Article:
Remembering Ed Koch, as a mayor and Jewish activist


Ed Koch died Friday, Feb. 1, 2013, the day a documentary about his life premiered in New York City.

As JTA’s Uriel Heilman and Ron Kampeas note in their obituary of the former mayor, Koch wasn’t shy about being Jewish or sticking up for Israel and other Jewish causes — and that’s how he wanted to be remembered :

Koch’s tombstone is engraved with his name, his years as mayor, the Shema prayer, and the final words of Daniel Pearl, the Wall Street Journal reporter murdered in Pakistan on Feb. 1, 2002, the same date Koch died: "My father is Jewish. My mother is Jewish. I am Jewish."

Koch’s advocacy on Jewish issues started before his three terms as mayor, from 1977 to 1989. Below are excerpts of JTA’s coverage of Koch’s early political career:

  •  1969 As a member of the House of Representative, Koch is part of a delegation that meets with Golda Meir in New York.
  • 1971 In March, Koch introduces a bill to allot 30,000 visas for Soviet Jews. In October, after lobbying and participating in rallies on behalf of Soviet Jewry, Koch withdraws his bill after Mitchell removes the quota.
  • 1972 Koch asks President Nixon to protest the U.N. Security Council over the treatment of Syrian Jews. In October — one month after the murder of Israeli athletes at Munich and amid frozen diplomatic relations over the Six-Day War and a Jewish American held there for espionage — the United States informs Syria that it will make visas available to Jews with relatives in the United States. Koch continues to rally for the cause.
  • 1974 In November, Koch protests against the U.S. decision to grant visas to PLO representative. In an unrelated development the following month, Koch alleges underworld ties at a nursing and old age home owned by New York Rabbi Bernard Bergman. The accused served eight months of a one-year prison sentence before his death in 1984.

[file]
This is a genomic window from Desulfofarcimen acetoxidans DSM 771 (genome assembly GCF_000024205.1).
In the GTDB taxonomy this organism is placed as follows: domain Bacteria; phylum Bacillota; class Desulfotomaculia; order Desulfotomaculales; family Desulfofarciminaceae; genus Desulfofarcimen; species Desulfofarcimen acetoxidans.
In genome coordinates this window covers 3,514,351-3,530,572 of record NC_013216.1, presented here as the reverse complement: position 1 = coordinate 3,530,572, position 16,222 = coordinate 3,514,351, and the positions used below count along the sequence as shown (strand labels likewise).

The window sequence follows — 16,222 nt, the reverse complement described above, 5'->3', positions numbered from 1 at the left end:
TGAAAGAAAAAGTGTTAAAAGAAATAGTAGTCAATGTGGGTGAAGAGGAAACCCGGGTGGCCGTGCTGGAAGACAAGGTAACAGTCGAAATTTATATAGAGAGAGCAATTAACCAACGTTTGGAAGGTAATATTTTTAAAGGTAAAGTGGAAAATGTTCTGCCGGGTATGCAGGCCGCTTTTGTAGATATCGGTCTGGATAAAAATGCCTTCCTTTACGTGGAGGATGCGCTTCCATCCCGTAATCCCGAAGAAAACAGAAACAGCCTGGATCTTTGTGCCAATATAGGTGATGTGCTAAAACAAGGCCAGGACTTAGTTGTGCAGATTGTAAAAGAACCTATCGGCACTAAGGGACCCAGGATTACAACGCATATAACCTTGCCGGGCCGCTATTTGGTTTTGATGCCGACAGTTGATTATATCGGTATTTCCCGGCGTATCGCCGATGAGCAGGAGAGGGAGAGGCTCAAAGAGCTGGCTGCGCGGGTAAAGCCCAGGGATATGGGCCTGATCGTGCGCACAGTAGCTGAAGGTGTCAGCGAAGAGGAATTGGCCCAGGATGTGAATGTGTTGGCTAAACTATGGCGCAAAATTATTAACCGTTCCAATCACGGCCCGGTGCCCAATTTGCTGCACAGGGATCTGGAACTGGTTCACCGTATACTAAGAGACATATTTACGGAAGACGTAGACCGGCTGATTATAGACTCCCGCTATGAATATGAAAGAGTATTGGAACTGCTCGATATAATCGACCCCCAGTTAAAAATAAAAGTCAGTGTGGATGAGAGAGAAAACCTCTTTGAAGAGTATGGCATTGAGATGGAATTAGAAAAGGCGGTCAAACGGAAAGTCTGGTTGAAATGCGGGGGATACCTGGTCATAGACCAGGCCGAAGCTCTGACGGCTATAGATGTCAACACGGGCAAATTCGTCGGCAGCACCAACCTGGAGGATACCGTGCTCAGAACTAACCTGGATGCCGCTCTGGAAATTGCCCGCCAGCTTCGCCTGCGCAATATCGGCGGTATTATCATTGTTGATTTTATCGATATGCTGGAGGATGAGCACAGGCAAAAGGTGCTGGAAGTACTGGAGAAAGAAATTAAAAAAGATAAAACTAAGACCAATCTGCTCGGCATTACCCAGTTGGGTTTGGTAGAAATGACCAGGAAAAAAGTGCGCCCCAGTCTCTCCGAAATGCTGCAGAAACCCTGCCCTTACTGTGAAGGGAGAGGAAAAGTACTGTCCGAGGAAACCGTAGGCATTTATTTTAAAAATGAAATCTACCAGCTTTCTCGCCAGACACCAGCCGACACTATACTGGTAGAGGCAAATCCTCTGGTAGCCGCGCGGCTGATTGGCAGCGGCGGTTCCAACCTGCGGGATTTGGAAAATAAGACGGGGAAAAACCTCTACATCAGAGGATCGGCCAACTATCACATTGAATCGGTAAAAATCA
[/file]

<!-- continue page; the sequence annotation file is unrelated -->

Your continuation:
• 1975 Koch advocates for kosher food in a federal prison where JDL leader Meir Kahane is due to serve time. Later that year, Koch raps the International Lawn Tennis Federation for scheduling the U.S. Open on Rosh Hashanah.
  • 1977 Koch threatens impeachment proceedings against Federal Trade Commissioner Paul Rand Dixon for calling consumer advocate Ralph Nader, who is of Lebanese descent, a “dirty Arab” and a son-of-a-bitch” at a business meeting. "Assume for a moment." Koch said, "that he (Dixon) had referred to some other individual as a ‘dirty Christian’ or ‘dirty Jew.’ Is there any question but that there would have been an uproar in this Chamber?" Dixon apologizes. Two weeks later, Koch complains to federally funded Radio Liberty, which broadcasts to the Soviet Union, for buying scripts from an alleged Nazi war criminal, Vilis Hazners. In 1980, Hosners was among those profiled in an ABC news documentary about war criminals living in America.

And then he was mayor:

It quickly became clear that while Koch’s career as an office-holder might be over, he had plenty of years ahead as a Jewish activist. Back to Heilman and Kampeas:

One of the proudest moments of Ed Koch’s life came during a trip to Israel in 1990, in the midst of the first Palestinian intifada.

Koch had recently left City Hall after 12 years as mayor of New York City and was touring Jerusalem when a Palestinian threw a rock at his group, striking Koch in the head. The ex-mayor was bleeding a bit but wasn’t really hurt, and he mopped up the wound with his handkerchief.

The incident would become one of Koch’s favorite stories, the moment, he would say, when “I shed a little blood for the people of Israel.”

Click here to read the JTA’s original account of the stone-throwing incident. For more on Koch’s post-politics activism, search the JTA Archive.

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